The big blow off Owens was an RBI triple by Jordany Valdespin.
|03.06.15 at 3:54 pm ET|
FORT MYERS, Fla. — Ask Justin Masterson if his arm ever felt right last year, and he shakes his head.
“There was never really a point where everything was right,” he said. “I was trying to tough guy through it, which probably isn’t the smartest thing to do, but it’s a great learning experience.”
Masterson dealt with an assortment of injuries last year to his knee, shoulder, and oblique. They combined to produce the worst season of his career (7-9, 5.88). They also made him an ideal bounce-back candidate for an organization that knew him well after drafting him in the second round of the 2006 draft.
On Friday at JetBlue Park, Masterson made his spring debut against the Marlins and looked healthy at the very least, allowing just one unearned run on a hit and walk in two innings. He generally kept his sinker down and induced the ground ball outs that are his forte.
“As we continue to progress, I’m really happy where it’s at,” Masterson said. “The arm’s doing a really a great job. We’re still a month away. There’s still a lot of throwing to be done. Every single time is a checkpoint. You look at it. You’re not really overly caring about results until we’re a few games away from go time.”
This is a welcome change from last spring with the Indians, when Masterson already knew he didn’t feel right.
“There weren’t really many times, there wasn’t really any time, when it just felt great in an overall sense,” Masterson said. “It kind of helps for this year to be open and honest, to be able to work through stuff.”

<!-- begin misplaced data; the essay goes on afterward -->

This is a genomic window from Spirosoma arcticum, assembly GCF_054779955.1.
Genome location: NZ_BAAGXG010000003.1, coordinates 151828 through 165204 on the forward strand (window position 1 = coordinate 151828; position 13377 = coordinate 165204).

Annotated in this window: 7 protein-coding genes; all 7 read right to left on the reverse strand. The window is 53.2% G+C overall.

Masterson feels good about outing No. 1, although he didn’t recognize the Prince song that accompanied his journey to the mound.
“Just doing the routine, going through the routine of the starting process before the game, warming up, starting things, having your boys run out there with you, having some random music that I didn’t pick,” he said. “I had no clue what they were playing to really pump me up. It was fun to be out there. Those are the small victories that give you an extra mental edge.”
|03.06.15 at 10:37 am ET|
FORT MYERS, Fla. — The Red Sox have insisted they view right-handed prospect Matt Barnes as a starter, but on Friday morning, manager John Farrell opened the door for Barnes to make an impact in the bullpen.
It’s easy to see why. On Thursday night, Barnes struck out three in two innings of shutout relief against the Twins. His fastball touched 97 mph, he featured a tight breaking ball, and he looked very much like a guy who could help solve a power deficiency at the back of the bullpen.
There are probably two spots up for grabs, Farrell said, with Koji Uehara, Junichi Tazawa, Edward Mujica, Craig Breslow, and Anthony Varvaro safe bets to make the squad. Lefty Robbie Ross and right-hander Alexi Ogando are the favorites for the last two spots, but could Barnes alter that equation?
“If everyone was healthy, we probably viewed two spots in competition among a group of four or five,” Farrell said. “Does an outing like last night increase the pool? I don’t know that we need to anoint that yet, but that was a really good outing to watch.”